NAD say YES. Has anyone experienced the new NAD top-end HT reciever in stereo mode?
If you don't have a five-channel home theater system but like to watch DVDs, Magnum Dynalab delivers a convincing 5.1-channel experience using only two speakers with the MD-10 (world's first licensed Dolby Digital virtual surround processor).
The processing chip decodes 5.1-channel data from your DVD player and applies world-class spatial hearing algorithms to bring home theater performance to your two-channel sound system.
Just connect your DVD player's digital output to one of the MD-10's digital inputs. Then connect the MD-10's analog outputs to any free input on your preamp, receiver, or integrated amp and you're ready to go. If you like there is also a sub-woofer output RCA for adding a sub (true 5.1). One Toslink optical digital input and two coaxial digital inputs ensure that the Magnum Dynalab is compatible with any DVD player. Sampling rates of 32 kHz, 44.1 kHz, 48 kHz and 96 kHz accommodate the full range of DVD player makes and models.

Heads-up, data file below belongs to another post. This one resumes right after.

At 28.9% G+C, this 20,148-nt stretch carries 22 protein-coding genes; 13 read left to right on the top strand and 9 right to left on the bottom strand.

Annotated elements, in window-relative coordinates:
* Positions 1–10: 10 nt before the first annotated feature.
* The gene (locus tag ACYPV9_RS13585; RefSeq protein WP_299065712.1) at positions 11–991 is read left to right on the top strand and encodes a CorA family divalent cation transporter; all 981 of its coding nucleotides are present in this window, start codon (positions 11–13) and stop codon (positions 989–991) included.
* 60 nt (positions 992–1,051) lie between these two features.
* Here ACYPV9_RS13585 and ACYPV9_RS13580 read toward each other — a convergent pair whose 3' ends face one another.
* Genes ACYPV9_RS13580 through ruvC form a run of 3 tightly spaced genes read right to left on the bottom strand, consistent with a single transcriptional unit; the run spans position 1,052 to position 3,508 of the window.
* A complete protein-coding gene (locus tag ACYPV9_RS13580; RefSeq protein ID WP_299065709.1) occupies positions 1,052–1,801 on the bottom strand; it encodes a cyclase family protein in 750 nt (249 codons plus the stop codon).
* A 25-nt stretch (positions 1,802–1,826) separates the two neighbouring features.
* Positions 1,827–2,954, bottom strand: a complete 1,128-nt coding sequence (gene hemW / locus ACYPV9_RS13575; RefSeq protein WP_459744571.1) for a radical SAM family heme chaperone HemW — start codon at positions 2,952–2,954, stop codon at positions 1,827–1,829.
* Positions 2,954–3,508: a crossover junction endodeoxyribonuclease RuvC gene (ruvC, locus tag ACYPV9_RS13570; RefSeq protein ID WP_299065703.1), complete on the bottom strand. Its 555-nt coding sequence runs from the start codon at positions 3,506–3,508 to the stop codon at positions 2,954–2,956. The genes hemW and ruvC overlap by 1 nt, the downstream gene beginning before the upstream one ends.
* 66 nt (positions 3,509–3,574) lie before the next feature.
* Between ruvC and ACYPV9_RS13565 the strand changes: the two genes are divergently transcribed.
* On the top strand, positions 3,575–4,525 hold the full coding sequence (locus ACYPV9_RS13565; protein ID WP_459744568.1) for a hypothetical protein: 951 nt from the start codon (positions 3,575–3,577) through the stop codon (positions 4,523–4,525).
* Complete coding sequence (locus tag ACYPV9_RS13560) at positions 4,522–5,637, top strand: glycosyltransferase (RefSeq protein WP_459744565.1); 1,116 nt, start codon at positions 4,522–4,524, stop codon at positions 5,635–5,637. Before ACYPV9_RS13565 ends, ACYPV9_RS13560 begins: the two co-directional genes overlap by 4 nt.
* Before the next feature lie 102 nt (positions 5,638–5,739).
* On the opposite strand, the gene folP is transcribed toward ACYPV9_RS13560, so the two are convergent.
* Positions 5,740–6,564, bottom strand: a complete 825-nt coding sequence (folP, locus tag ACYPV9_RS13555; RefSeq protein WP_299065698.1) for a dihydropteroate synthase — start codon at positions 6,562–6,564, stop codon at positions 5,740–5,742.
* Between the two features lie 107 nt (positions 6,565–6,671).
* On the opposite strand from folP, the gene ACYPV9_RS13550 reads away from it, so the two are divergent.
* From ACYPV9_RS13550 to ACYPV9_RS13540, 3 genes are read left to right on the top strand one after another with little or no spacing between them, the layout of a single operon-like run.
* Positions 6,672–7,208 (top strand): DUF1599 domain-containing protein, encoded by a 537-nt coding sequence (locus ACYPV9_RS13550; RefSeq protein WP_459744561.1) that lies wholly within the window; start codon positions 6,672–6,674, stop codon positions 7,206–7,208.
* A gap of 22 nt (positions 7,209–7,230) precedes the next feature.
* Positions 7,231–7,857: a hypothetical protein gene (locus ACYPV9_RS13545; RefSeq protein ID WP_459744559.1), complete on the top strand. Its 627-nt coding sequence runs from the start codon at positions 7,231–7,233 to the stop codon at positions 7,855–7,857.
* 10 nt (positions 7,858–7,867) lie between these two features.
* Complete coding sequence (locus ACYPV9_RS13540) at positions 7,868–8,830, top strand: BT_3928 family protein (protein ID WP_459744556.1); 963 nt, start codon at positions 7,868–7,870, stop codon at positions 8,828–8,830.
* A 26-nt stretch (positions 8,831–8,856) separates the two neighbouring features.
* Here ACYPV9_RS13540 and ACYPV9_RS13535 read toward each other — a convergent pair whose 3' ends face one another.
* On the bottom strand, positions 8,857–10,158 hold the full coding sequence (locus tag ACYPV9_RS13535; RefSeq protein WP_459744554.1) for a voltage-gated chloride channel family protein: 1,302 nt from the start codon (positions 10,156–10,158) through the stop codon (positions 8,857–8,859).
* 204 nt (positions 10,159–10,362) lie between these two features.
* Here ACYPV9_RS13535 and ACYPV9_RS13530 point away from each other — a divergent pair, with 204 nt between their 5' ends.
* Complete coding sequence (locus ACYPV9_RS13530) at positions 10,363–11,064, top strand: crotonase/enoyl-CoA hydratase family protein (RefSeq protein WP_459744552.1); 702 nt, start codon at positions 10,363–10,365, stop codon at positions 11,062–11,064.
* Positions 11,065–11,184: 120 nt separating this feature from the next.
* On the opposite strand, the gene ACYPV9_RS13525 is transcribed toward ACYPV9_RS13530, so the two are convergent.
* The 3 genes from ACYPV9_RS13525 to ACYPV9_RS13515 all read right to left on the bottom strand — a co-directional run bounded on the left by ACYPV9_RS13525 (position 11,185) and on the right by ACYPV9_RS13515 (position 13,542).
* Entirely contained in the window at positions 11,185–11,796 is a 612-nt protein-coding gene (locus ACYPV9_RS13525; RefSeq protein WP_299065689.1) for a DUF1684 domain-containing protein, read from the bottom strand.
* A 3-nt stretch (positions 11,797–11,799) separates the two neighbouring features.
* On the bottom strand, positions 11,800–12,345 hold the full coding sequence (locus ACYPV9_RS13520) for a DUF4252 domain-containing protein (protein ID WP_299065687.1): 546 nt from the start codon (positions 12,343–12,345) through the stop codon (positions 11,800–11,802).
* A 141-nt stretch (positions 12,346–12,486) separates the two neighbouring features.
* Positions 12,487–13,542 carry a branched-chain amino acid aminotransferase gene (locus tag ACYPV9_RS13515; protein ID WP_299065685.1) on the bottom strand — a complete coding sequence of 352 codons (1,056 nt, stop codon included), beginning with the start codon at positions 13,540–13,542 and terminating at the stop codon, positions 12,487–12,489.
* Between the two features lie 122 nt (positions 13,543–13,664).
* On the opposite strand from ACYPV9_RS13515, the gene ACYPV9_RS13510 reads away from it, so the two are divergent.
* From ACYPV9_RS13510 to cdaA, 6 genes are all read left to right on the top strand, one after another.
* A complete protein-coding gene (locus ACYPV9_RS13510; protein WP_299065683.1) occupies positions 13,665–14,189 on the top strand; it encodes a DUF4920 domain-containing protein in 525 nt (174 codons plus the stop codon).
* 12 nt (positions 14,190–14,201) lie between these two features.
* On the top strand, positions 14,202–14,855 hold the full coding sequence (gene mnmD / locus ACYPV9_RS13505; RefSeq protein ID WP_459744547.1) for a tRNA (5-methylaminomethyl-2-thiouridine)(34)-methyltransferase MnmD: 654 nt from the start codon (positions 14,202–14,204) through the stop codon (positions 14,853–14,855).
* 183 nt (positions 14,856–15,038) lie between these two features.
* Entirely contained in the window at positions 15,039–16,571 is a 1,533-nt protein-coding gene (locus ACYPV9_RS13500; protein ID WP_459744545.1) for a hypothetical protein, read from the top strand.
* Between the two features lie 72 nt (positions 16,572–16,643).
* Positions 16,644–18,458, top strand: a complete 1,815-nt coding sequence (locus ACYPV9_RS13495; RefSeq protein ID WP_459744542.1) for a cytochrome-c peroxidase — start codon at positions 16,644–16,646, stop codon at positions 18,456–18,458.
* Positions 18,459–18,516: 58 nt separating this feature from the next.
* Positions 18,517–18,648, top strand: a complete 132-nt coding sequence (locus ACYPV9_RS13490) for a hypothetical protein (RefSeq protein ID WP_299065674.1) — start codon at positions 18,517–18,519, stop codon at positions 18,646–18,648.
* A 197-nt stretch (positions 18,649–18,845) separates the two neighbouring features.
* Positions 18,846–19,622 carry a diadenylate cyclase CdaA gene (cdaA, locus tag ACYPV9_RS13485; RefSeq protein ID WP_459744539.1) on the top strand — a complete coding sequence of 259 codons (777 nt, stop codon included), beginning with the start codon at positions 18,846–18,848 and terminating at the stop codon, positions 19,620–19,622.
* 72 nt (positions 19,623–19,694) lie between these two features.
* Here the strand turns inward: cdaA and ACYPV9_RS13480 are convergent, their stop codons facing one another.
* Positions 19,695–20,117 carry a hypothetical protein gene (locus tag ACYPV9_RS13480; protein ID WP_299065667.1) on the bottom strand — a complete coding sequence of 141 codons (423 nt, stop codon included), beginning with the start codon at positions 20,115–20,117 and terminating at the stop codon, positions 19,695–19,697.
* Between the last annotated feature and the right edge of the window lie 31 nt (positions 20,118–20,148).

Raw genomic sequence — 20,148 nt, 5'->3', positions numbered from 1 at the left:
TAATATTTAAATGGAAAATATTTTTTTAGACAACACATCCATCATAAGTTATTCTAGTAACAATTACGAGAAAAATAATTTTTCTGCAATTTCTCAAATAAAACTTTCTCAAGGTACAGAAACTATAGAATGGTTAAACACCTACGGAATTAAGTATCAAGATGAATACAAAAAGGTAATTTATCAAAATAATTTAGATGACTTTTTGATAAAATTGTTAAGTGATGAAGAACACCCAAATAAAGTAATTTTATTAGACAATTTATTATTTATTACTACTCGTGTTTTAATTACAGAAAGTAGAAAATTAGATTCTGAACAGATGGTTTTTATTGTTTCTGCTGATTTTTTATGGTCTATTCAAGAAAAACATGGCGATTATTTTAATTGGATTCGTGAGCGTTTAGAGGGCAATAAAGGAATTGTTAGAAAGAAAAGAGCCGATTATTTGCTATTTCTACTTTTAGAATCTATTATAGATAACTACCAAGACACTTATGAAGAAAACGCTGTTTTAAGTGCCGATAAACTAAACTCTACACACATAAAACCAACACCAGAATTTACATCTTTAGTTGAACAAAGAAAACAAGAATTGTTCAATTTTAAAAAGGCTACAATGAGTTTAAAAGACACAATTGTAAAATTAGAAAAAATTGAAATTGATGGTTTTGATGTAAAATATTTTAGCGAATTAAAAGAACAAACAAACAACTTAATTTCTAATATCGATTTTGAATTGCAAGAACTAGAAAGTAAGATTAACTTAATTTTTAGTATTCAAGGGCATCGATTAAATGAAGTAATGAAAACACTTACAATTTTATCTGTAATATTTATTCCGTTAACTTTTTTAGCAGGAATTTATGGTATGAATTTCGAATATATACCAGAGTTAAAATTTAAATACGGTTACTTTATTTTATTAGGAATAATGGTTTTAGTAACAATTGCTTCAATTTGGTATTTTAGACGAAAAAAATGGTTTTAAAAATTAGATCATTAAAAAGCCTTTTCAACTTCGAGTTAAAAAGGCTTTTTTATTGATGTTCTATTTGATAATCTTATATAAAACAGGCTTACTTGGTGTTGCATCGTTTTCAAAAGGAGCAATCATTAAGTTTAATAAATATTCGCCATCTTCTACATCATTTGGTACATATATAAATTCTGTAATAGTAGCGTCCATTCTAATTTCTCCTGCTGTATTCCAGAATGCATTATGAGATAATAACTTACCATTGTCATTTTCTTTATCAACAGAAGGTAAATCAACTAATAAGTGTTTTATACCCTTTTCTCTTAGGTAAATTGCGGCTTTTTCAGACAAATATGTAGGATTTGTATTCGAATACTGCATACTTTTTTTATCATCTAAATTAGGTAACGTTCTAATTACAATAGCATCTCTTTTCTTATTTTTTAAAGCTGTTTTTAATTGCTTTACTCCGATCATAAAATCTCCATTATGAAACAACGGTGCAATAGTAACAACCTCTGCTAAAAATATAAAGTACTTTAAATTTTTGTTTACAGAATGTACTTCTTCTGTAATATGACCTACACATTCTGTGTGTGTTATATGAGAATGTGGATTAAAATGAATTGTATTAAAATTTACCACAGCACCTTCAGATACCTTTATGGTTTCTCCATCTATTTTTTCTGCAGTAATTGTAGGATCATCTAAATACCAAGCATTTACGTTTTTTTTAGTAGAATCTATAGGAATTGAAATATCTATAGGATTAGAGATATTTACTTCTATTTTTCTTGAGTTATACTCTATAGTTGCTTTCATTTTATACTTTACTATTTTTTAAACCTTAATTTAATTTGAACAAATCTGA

I have one for sale if interested $ 600 retail / $350 OBO / perfect condition (no original box does not require a remote).
I have an AVM 20 and 7.1 now so I do not use the processor any more.
Send me an eMail (Harleyhawk - member)
The answer to the question is yes.Here's an example to keep your 2ch. seperate from your HT playback.Does not have AC-3,but that I could live witout do to the cost.